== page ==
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Fashion’s returns problem: A tangled knot for the apparel industry

  • Article
  • Overconsumption and fast fashion trends have brought the financial and environmental impacts of returns into focus
  • We explore why so many consumers return clothes after purchasing them…
  • …and what retailers are doing to avoid returns, and handle them more efficiently

Hidden costs for the industry

Return to sender? The phenomenon of returns – consumers sending back products after they have bought them – is a major headache for clothing retailers. In the UK alone, apparel returns cost the fashion industry GBP7bn in 2022, according to the British Fashion Council (BFC).

It’s a problem on the rise. The acceleration of online shopping, developments in payment methods, and the trend of fast fashion have brought the returns problem into focus. Some online platforms see as much as 50% of products sent back by consumers, compared with an average 10% for purchases made in brick-and-mortar shops. As more retailers move online and overconsumption continues, return rates risk growing.

Return impose a burden on retailers. They are a logistical headache and encompass various financial costs from handling to discounting returned items. When retailers are able to resell returned items, the price reduction is often significant – with around half of resold items fetching 40% less than their original price.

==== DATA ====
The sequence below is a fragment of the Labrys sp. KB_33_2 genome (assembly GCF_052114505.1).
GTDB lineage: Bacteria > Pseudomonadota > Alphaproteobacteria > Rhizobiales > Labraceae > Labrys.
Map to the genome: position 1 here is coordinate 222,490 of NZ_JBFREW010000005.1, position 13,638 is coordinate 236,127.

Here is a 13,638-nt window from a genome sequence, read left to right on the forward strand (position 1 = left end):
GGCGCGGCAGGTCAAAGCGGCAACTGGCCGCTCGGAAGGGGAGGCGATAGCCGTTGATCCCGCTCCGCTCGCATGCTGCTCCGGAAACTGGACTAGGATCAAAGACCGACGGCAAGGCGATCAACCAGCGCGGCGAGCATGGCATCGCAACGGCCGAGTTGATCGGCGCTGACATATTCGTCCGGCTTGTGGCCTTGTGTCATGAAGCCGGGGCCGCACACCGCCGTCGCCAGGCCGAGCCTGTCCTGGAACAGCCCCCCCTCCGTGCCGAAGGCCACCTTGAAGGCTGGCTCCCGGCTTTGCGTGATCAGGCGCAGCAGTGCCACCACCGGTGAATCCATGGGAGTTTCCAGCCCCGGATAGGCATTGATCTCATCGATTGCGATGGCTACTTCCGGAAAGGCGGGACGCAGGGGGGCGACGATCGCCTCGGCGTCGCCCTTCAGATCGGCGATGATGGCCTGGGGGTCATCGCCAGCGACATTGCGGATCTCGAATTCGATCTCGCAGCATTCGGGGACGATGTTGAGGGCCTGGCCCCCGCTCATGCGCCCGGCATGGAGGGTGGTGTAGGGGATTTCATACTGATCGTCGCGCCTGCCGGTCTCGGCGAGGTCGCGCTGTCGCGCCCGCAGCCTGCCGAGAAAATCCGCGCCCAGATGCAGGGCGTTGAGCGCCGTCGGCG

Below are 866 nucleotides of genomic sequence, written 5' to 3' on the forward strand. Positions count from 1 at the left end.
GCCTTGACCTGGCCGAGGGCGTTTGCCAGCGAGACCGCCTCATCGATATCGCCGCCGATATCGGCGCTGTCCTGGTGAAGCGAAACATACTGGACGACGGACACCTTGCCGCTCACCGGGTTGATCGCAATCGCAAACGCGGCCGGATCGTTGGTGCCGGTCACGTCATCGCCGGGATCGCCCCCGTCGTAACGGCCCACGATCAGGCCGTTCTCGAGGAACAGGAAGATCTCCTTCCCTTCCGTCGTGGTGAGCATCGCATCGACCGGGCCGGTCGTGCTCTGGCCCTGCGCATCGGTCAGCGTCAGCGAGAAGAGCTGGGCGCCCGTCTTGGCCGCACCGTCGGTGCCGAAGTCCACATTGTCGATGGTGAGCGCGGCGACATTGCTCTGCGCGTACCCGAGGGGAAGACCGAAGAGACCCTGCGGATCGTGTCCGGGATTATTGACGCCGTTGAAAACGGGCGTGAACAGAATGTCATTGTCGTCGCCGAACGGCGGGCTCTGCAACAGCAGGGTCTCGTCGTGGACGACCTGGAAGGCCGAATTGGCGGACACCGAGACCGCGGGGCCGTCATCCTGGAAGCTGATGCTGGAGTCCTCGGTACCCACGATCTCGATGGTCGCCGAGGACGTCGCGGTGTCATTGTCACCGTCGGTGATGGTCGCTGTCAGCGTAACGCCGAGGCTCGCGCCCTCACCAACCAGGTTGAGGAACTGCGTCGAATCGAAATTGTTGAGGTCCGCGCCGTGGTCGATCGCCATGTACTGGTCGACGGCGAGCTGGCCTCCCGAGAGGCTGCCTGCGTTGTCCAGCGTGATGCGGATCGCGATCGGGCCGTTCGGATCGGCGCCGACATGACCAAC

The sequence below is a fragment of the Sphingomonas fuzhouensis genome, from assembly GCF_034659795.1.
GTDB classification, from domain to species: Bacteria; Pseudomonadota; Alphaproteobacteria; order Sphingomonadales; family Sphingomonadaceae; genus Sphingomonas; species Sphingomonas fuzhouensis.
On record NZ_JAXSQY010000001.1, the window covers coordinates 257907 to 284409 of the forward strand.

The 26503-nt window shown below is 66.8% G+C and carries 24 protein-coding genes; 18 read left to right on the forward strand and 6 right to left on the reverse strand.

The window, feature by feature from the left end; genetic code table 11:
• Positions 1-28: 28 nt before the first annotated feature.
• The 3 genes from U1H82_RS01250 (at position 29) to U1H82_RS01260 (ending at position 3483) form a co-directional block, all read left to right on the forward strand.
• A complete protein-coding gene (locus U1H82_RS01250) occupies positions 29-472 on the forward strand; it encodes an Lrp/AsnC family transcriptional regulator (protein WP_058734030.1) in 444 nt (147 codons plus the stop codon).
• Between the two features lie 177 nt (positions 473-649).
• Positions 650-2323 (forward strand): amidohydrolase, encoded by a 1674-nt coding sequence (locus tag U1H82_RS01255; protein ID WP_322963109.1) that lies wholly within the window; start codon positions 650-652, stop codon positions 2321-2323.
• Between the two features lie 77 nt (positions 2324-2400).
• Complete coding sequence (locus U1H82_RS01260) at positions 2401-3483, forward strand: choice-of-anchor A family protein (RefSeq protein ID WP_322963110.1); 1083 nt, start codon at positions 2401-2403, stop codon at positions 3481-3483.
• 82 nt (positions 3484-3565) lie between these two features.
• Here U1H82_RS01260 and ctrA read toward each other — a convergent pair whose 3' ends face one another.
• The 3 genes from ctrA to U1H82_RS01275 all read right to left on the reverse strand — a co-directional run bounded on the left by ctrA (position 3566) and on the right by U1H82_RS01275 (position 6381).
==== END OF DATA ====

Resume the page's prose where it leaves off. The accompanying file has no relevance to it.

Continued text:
23 million
Garments sent to landfill or incinerated in the UK in 2022 (Source: BFC)
Up to 50%
Rate of returns reported by some online platforms (Source: Company data)

The costs are environmental, as well as financial. Returns are a key driver of apparel waste. In 2022, they contributed an estimated 750,000 tonnes of CO2 in the UK alone. Items that cannot be resold or recycled are often incinerated or sent to landfills, with 23 million garments sent in the UK last year. Addressing the returns problem is not just of financial importance for retailers but a key ESG one too.

What’s driving the trend? We identify several factors behind the rise in returns:

  • ‘Bracketing’ is the action of purchasing the same garment or item in multiple sizes or colours, then returning the items that don’t suit
  • Free returns make it easier for consumers to pursuing bracketing
  • ‘Wardrobing’ involves buying items to wear once (sometimes for use in social media pictures), and then returning them

But retailers can take action to reduce the problem. We identify three focus areas we believe are important to improve sustainability – product representation, technology, and consumer education.

Product representation: Improvements in product descriptions, size calculators, 360-degree views, and model diversity all have the potential to reduce returns by helping consumers buy the right product first time.

Technology: Innovations such as virtual reality dressing rooms could also help consumers shop with greater confidence. What’s more automation, digitalisation, and the appliance of artificial intelligence could help make the returns process – from logistics to reselling – more efficient.

Consumer education: Bringing attention to the impact returns have both environmentally and financially can encourage consumers to make more conscious decisions. Ultimately, addressing overconsumption appears key to untangling this knotty problem.

Would you like to find out more? Click here* to read the report, which includes more detailed discussion of the returns strategy of various clothing retailers under our coverage. Please note, you must be a subscriber to HSBC Global Research to access this link.

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